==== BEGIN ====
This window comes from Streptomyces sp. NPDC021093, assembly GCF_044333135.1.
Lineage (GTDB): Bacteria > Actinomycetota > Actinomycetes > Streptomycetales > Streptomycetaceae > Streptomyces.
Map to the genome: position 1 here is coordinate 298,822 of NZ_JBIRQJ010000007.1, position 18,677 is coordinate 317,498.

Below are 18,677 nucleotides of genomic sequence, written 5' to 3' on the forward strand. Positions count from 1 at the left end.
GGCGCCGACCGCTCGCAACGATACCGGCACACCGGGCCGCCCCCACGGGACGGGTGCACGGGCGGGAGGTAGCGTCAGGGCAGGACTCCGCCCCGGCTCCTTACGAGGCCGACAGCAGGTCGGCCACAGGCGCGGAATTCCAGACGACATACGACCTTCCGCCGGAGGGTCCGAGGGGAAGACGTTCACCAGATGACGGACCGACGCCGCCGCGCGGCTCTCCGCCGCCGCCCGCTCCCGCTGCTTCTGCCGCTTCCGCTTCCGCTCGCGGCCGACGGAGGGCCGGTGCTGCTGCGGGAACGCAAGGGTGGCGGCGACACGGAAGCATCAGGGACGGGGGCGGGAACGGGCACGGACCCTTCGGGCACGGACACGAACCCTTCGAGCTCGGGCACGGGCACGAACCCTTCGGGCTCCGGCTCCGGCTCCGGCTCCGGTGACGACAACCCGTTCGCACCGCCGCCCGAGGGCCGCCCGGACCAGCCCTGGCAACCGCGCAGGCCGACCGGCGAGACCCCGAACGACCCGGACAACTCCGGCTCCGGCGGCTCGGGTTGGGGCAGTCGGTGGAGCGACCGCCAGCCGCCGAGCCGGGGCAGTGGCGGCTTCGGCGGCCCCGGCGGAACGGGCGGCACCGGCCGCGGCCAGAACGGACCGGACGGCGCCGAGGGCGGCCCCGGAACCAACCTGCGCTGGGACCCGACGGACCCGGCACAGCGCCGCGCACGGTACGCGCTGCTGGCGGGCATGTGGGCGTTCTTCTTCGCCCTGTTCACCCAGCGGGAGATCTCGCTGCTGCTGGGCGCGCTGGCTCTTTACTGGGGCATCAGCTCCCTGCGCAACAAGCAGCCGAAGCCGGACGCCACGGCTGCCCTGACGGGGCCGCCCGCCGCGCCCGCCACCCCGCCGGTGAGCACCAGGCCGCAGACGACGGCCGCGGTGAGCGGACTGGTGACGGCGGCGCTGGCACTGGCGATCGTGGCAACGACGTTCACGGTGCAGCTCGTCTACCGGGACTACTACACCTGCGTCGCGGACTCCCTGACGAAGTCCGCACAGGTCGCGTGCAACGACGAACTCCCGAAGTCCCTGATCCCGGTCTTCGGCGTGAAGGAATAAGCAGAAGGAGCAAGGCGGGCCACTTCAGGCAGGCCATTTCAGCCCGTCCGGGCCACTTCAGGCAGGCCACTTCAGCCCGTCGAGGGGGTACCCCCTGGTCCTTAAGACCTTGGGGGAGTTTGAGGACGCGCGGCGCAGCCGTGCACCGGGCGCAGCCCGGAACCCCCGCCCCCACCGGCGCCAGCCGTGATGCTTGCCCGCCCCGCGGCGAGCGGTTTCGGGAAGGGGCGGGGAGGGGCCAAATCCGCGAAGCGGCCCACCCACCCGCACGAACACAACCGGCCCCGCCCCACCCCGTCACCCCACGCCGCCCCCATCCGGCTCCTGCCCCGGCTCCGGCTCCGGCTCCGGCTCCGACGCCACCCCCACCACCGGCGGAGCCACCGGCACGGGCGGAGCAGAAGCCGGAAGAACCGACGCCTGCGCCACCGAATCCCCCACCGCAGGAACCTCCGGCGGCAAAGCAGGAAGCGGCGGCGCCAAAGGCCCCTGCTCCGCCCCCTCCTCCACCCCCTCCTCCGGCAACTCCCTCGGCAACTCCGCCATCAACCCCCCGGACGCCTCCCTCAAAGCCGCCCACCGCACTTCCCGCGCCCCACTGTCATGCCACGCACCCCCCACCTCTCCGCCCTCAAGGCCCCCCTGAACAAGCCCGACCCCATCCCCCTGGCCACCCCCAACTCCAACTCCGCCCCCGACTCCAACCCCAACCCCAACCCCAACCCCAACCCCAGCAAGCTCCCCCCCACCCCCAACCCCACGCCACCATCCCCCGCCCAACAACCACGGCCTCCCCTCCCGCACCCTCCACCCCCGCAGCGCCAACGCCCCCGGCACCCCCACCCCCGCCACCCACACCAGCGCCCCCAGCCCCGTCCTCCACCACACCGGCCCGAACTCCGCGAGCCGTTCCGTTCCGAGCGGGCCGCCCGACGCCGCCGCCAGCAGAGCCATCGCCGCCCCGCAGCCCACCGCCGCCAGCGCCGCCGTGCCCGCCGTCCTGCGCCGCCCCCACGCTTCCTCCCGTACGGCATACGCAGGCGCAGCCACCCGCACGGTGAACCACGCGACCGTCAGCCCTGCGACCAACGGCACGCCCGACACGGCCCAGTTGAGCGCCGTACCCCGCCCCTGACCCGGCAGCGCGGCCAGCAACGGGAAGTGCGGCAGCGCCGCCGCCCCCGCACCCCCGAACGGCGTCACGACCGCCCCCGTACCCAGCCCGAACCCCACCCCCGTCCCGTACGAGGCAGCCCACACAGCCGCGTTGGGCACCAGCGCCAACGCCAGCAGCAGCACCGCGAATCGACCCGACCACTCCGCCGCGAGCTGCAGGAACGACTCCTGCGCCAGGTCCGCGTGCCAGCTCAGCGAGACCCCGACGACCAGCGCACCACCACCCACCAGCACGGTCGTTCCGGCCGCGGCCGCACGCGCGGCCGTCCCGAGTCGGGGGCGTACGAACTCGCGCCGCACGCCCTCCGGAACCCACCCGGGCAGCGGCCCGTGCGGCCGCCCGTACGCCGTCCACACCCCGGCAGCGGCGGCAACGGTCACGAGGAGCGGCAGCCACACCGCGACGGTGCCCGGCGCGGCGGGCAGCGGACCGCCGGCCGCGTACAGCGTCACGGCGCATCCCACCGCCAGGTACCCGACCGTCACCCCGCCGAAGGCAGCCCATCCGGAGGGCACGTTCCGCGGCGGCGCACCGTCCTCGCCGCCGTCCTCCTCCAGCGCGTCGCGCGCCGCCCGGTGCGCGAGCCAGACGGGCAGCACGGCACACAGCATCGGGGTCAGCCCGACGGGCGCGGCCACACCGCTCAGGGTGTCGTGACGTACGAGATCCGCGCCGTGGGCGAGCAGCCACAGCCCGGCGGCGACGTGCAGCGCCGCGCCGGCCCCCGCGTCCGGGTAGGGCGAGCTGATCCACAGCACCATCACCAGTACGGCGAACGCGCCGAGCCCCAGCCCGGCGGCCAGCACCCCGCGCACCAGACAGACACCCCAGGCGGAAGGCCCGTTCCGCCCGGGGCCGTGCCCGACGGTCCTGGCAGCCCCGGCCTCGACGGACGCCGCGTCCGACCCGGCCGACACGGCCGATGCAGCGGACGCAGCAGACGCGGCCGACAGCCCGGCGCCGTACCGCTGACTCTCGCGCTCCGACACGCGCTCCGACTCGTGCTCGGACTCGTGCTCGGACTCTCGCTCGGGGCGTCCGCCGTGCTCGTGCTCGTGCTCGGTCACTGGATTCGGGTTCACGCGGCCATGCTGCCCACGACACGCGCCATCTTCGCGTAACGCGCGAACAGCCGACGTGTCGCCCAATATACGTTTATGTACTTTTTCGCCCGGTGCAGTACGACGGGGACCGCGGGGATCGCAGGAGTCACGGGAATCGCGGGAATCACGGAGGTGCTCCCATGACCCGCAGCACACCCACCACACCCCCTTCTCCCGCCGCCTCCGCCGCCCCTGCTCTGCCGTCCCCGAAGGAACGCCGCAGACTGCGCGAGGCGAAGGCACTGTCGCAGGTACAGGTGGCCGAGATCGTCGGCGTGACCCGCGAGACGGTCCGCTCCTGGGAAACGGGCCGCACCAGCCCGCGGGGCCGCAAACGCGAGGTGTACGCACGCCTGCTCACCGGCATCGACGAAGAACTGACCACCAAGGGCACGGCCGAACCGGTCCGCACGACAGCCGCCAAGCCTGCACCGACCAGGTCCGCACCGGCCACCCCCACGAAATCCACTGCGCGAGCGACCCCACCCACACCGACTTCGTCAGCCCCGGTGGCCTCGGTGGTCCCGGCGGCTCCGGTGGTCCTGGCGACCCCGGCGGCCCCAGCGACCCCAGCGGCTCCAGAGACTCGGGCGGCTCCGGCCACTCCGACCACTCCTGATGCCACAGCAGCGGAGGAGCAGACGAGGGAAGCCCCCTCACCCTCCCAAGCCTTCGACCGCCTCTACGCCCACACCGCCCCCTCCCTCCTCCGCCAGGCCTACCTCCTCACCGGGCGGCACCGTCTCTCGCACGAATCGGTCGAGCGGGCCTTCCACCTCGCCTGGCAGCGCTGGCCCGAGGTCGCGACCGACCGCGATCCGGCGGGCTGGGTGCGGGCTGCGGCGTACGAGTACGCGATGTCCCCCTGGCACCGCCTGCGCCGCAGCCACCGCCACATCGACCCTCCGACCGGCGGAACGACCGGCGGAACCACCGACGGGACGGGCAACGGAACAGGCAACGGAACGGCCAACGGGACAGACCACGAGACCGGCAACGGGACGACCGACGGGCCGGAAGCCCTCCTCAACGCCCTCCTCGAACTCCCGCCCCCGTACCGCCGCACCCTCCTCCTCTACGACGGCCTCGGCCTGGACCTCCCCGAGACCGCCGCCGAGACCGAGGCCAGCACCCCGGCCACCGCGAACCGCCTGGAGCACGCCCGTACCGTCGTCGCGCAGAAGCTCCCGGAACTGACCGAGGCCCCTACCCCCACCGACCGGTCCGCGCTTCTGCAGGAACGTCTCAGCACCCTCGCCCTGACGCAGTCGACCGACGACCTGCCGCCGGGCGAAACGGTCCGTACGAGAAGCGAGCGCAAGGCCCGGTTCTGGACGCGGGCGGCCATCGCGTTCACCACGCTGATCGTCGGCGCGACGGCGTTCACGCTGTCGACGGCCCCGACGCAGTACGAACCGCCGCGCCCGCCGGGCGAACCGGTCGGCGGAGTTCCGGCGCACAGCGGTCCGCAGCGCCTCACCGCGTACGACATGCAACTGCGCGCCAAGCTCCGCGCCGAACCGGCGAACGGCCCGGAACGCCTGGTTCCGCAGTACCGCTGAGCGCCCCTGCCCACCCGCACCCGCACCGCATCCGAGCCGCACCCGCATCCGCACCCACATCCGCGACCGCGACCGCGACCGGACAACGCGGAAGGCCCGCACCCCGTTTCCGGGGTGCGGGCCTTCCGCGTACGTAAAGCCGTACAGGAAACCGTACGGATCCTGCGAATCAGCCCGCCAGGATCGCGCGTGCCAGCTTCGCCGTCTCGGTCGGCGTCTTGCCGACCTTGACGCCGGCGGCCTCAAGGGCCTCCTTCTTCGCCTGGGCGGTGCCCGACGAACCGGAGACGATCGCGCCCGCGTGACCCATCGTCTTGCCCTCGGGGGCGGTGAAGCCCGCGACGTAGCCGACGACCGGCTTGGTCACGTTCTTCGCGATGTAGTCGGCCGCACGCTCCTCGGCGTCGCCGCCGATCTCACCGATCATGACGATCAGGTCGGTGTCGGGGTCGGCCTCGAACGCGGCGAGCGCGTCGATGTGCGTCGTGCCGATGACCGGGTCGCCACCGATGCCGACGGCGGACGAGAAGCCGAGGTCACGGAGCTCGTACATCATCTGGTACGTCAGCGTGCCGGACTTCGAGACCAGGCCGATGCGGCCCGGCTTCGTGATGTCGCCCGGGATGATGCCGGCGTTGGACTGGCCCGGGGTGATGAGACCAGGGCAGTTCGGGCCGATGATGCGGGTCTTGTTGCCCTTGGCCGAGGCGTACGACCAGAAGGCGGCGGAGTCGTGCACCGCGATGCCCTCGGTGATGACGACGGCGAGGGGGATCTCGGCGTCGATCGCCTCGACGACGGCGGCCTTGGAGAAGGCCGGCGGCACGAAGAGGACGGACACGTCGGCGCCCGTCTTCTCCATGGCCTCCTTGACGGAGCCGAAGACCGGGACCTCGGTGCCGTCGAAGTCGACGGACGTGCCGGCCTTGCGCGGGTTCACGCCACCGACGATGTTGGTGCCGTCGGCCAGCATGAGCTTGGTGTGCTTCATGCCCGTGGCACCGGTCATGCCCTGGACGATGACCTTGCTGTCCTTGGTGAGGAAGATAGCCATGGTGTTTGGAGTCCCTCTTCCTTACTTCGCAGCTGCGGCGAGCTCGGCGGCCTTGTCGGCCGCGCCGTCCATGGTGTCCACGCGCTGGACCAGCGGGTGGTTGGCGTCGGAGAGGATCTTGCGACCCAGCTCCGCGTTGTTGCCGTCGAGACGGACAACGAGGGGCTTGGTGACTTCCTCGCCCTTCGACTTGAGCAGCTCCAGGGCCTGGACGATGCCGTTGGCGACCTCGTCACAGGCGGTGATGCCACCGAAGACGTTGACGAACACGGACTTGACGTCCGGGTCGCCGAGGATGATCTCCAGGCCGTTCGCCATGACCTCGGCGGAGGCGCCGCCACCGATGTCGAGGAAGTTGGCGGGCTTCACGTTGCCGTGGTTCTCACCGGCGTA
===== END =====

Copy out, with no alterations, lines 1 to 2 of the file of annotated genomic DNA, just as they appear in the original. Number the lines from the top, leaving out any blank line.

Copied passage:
This window comes from Streptomyces sp. NPDC021093, assembly GCF_044333135.1.
Lineage (GTDB): Bacteria > Actinomycetota > Actinomycetes > Streptomycetales > Streptomycetaceae > Streptomyces.